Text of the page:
What does it mean for a candidate or party to run on an agenda -- a list of priorities and policies they intend to pursue in office -- and how important is it?
I argued here that Republicans are relying on the president's unpopularity as a substitute for an agenda, and that the last time they tried that, in 1998, it ended badly.
Two other writers have also recently taken up these questions, in ways that reinforce my view that Republicans would be better off if they outlined what they plan to do after the elections in November.
My Bloomberg View colleague Jonathan Bernstein says that the Republicans of 1998 were, in fact, running on an agenda: impeaching Bill Clinton over lying about his affair with Monica Lewinsky. Whatever their ads said, he argues, they were engaged in impeachment and voters were bound to respond to their actions rather than their spin.
Matt Lewis, of the Daily Caller, advanced several arguments against running on an agenda. It's not necessary, as Democrats showed when they won a congressional landslide in 2006 without one. It may even be harmful, because an agenda can be a target. And with Republicans divided on everything from tax reform to foreign policy, what would the agenda be? Better to wait for someone to win the presidential nomination and then set an agenda.
I don't think Bernstein is right about 1998. That year, the House hadn't taken much action on impeachment by election time. It had voted to begin an inquiry, true, with the support of 31 Democrats. But the effort hadn't gone very far, and once the Republicans were defeated it was widely expected that they would abandon it. Nor was the talk of impeachment so loud that it was all voters could hear. In exit polls, it ranked last among their priorities, and most people said their votes weren't cast in support of Clinton or in opposition to him.
But the reason I brought up 1998 in the first place was to make a point about what Republicans should be saying this year. My unprovable suspicion is that they would've been better off in 1998 if they had either made the case for impeachment or said they were going to pursue tax cuts and missile defense and made the case for that. Instead, they didn't try to make the case for anything -- they just counted on the president's unpopularity.
That's what Lewis claims the Democrats did in 2006. But those Democrats did present an agenda: They wanted to raise the minimum wage, end the Iraq War, fund stem-cell research, expand the federal-state health program for kids and so on. It's true that this agenda probably wasn't at the forefront of voters' minds. For most people the election ended up being a referendum on Republican rule. But talking about an agenda contributed to the perception that Democrats would do better than those dismal Republicans -- that they weren't tired, or corrupt, or out-of-touch. The positive reinforced the negative; an agenda complemented a critique.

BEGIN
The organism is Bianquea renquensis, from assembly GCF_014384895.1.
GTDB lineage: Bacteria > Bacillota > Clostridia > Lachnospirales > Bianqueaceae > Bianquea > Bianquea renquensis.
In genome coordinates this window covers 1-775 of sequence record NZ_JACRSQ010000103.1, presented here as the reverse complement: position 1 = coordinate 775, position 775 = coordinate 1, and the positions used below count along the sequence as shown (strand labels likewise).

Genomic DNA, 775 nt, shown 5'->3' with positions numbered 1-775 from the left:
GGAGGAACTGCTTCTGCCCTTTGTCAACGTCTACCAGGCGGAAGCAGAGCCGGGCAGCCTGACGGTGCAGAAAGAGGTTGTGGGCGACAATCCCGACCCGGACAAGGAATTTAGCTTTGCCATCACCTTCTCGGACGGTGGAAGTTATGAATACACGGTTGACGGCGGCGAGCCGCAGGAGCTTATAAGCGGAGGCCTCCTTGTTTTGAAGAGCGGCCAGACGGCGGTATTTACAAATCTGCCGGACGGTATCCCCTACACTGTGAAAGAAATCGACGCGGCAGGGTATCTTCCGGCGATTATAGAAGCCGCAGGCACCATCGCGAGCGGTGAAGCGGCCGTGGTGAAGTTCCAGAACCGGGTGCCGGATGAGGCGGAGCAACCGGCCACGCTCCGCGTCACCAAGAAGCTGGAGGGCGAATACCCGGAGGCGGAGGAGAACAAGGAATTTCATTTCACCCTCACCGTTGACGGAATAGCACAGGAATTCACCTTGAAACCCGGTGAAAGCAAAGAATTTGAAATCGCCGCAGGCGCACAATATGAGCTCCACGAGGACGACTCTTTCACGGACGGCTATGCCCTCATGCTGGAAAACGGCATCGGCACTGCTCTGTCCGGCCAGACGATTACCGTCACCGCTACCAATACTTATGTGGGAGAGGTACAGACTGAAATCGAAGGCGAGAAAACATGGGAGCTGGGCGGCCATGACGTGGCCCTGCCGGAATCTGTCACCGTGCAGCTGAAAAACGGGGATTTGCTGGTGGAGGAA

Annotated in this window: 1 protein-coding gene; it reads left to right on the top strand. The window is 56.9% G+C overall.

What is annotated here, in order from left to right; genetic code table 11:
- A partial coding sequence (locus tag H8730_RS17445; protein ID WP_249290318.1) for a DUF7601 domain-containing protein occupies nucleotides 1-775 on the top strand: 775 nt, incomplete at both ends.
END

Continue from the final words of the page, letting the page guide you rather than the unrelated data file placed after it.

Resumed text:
An agenda can also have value beyond the election. It can make it easier to assemble legislative majorities after the victory, to figure out what votes to schedule, and to give the party's presidential candidates something to run on. Without the "Contract with America," in 1994, House Republicans wouldn't have known how to spend their first months in office after their landslide victory. For Democrats, the 2006 race helped clarify the 2008 primaries: The party was unified on policy, and the question became who would be most likely to see that agenda through, the veteran pragmatist or Mr. Hope-and-Change.
To get back to this year: I suspect that Republicans would do better if they embraced a health-care plan like the one proposed by Senator Tom Coburn and others. An actual plan would reassure conservatives of their commitment to getting rid of Obama's health-care law, and it would offer an answer to Democrats who say that doing so would take away people's insurance. There would be criticisms of the plan, of course, but it's hard to believe that the cost of those criticisms would exceed the costs of having no plan at all.
Lewis's notion that an agenda is a target is widespread among Republicans. That's why they're not offering one. This isn't a healthy instinct in general. Follow this line of thinking too far, and you'll never try to accomplish anything. Which raises the question of what the point of winning those elections is in the first place.
This column does not necessarily reflect the opinion of Bloomberg View's editorial board or Bloomberg LP, its owners and investors.
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